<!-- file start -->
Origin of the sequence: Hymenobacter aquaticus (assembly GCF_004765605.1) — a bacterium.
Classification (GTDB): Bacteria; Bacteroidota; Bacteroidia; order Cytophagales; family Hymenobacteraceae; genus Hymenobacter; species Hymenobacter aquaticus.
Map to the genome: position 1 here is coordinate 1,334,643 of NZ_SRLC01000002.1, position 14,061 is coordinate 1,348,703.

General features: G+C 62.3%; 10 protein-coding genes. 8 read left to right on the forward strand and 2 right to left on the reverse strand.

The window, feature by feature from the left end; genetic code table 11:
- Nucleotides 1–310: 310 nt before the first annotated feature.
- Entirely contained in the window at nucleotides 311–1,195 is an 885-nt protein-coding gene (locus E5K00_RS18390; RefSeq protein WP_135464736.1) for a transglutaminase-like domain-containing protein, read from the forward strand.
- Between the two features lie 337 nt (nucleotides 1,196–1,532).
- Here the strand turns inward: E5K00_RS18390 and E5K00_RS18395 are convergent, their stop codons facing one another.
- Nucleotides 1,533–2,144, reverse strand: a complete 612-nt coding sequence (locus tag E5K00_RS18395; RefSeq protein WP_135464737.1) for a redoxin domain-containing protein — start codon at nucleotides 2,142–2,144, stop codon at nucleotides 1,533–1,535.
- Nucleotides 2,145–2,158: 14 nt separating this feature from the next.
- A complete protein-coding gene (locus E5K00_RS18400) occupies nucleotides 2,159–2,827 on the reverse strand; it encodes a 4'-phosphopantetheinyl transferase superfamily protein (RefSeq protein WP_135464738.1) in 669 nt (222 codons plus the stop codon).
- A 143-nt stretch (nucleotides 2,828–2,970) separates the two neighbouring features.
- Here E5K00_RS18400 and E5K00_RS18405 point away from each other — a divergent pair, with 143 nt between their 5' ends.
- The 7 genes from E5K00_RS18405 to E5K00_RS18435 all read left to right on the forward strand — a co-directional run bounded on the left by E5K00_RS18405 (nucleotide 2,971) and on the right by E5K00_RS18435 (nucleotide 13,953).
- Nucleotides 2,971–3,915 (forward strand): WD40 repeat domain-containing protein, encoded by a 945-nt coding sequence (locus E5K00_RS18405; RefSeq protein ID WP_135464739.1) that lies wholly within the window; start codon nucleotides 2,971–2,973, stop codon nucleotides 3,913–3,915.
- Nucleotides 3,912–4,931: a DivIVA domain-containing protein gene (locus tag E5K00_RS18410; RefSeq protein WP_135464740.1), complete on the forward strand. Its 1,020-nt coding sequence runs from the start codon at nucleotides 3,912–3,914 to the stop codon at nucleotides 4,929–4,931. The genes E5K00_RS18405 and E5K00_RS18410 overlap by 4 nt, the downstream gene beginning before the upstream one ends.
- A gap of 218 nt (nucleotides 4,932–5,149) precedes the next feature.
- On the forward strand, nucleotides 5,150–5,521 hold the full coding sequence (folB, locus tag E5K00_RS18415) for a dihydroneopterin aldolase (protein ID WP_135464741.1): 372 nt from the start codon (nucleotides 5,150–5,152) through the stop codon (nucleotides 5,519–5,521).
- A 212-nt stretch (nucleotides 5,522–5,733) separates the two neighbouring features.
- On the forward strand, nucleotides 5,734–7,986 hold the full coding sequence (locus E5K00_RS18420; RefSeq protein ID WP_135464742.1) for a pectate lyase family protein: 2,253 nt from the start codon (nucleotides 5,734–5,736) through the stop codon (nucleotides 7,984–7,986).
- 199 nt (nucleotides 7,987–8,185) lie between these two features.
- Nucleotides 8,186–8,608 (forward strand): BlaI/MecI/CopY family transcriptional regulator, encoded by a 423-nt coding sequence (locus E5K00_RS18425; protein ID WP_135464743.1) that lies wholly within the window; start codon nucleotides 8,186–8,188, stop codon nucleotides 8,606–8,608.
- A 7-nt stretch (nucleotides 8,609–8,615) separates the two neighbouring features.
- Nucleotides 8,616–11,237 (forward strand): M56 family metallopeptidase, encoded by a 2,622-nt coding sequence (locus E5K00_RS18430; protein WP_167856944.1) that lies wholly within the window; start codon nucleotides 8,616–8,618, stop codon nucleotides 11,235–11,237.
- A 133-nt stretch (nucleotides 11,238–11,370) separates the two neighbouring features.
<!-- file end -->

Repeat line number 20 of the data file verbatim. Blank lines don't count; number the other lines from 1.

- A 212-nt stretch (nucleotides 5,522–5,733) separates the two neighbouring features.